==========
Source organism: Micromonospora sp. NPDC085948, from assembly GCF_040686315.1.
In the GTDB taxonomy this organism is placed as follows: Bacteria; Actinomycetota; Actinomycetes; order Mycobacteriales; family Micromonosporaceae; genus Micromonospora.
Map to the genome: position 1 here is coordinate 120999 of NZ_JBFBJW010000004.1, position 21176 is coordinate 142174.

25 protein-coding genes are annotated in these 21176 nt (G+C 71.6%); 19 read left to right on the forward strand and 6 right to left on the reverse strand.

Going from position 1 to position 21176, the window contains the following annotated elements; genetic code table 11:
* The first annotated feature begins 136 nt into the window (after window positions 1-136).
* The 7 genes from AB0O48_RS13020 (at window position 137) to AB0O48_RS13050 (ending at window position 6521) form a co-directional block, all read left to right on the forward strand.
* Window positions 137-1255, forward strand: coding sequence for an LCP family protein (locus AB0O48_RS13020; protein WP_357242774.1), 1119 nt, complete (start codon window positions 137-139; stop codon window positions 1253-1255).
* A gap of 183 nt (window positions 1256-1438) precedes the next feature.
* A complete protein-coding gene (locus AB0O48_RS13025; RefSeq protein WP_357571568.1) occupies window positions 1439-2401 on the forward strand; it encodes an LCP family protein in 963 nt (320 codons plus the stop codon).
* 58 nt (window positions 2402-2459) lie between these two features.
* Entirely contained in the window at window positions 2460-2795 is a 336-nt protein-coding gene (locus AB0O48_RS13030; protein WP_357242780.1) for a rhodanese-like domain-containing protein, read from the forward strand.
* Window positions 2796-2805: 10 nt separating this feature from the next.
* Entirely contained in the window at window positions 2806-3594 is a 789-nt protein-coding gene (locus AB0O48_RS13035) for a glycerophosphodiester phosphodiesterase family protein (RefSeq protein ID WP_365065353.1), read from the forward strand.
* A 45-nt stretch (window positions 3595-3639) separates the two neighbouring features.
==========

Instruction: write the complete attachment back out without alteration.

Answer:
Source organism: Micromonospora sp. NPDC085948, from assembly GCF_040686315.1.
In the GTDB taxonomy this organism is placed as follows: Bacteria; Actinomycetota; Actinomycetes; order Mycobacteriales; family Micromonosporaceae; genus Micromonospora.
Map to the genome: position 1 here is coordinate 120999 of NZ_JBFBJW010000004.1, position 21176 is coordinate 142174.

25 protein-coding genes are annotated in these 21176 nt (G+C 71.6%); 19 read left to right on the forward strand and 6 right to left on the reverse strand.

Going from position 1 to position 21176, the window contains the following annotated elements; genetic code table 11:
* The first annotated feature begins 136 nt into the window (after window positions 1-136).
* The 7 genes from AB0O48_RS13020 (at window position 137) to AB0O48_RS13050 (ending at window position 6521) form a co-directional block, all read left to right on the forward strand.
* Window positions 137-1255, forward strand: coding sequence for an LCP family protein (locus AB0O48_RS13020; protein WP_357242774.1), 1119 nt, complete (start codon window positions 137-139; stop codon window positions 1253-1255).
* A gap of 183 nt (window positions 1256-1438) precedes the next feature.
* A complete protein-coding gene (locus AB0O48_RS13025; RefSeq protein WP_357571568.1) occupies window positions 1439-2401 on the forward strand; it encodes an LCP family protein in 963 nt (320 codons plus the stop codon).
* 58 nt (window positions 2402-2459) lie between these two features.
* Entirely contained in the window at window positions 2460-2795 is a 336-nt protein-coding gene (locus AB0O48_RS13030; protein WP_357242780.1) for a rhodanese-like domain-containing protein, read from the forward strand.
* Window positions 2796-2805: 10 nt separating this feature from the next.
* Entirely contained in the window at window positions 2806-3594 is a 789-nt protein-coding gene (locus AB0O48_RS13035) for a glycerophosphodiester phosphodiesterase family protein (RefSeq protein ID WP_365065353.1), read from the forward strand.
* A 45-nt stretch (window positions 3595-3639) separates the two neighbouring features.